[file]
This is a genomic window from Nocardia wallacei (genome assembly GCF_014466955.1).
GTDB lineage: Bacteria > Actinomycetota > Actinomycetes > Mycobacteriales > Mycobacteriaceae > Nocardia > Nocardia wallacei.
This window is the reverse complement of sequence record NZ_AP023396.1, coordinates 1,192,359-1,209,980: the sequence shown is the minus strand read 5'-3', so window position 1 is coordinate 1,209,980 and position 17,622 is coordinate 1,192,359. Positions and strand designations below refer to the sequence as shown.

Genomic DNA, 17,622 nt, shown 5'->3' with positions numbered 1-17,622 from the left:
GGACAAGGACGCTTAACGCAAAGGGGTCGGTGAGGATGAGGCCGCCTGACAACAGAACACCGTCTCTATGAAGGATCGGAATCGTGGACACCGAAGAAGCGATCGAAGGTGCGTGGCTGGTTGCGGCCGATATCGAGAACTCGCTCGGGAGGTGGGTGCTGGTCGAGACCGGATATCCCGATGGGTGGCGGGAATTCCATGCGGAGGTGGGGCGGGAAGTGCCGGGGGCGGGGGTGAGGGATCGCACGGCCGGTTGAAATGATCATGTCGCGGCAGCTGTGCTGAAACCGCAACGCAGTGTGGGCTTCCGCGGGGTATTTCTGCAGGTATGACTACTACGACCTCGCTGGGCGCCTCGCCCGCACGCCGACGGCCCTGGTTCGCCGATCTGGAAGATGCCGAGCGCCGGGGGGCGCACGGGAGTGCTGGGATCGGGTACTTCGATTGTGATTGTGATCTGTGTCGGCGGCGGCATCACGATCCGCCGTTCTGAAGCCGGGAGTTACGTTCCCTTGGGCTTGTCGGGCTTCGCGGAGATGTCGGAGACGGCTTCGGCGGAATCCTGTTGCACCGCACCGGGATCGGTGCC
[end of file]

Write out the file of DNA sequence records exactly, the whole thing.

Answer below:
This is a genomic window from Nocardia wallacei (genome assembly GCF_014466955.1).
GTDB lineage: Bacteria > Actinomycetota > Actinomycetes > Mycobacteriales > Mycobacteriaceae > Nocardia > Nocardia wallacei.
This window is the reverse complement of sequence record NZ_AP023396.1, coordinates 1,192,359-1,209,980: the sequence shown is the minus strand read 5'-3', so window position 1 is coordinate 1,209,980 and position 17,622 is coordinate 1,192,359. Positions and strand designations below refer to the sequence as shown.

Genomic DNA, 17,622 nt, shown 5'->3' with positions numbered 1-17,622 from the left:
GGACAAGGACGCTTAACGCAAAGGGGTCGGTGAGGATGAGGCCGCCTGACAACAGAACACCGTCTCTATGAAGGATCGGAATCGTGGACACCGAAGAAGCGATCGAAGGTGCGTGGCTGGTTGCGGCCGATATCGAGAACTCGCTCGGGAGGTGGGTGCTGGTCGAGACCGGATATCCCGATGGGTGGCGGGAATTCCATGCGGAGGTGGGGCGGGAAGTGCCGGGGGCGGGGGTGAGGGATCGCACGGCCGGTTGAAATGATCATGTCGCGGCAGCTGTGCTGAAACCGCAACGCAGTGTGGGCTTCCGCGGGGTATTTCTGCAGGTATGACTACTACGACCTCGCTGGGCGCCTCGCCCGCACGCCGACGGCCCTGGTTCGCCGATCTGGAAGATGCCGAGCGCCGGGGGGCGCACGGGAGTGCTGGGATCGGGTACTTCGATTGTGATTGTGATCTGTGTCGGCGGCGGCATCACGATCCGCCGTTCTGAAGCCGGGAGTTACGTTCCCTTGGGCTTGTCGGGCTTCGCGGAGATGTCGGAGACGGCTTCGGCGGAATCCTGTTGCACCGCACCGGGATCGGTGCC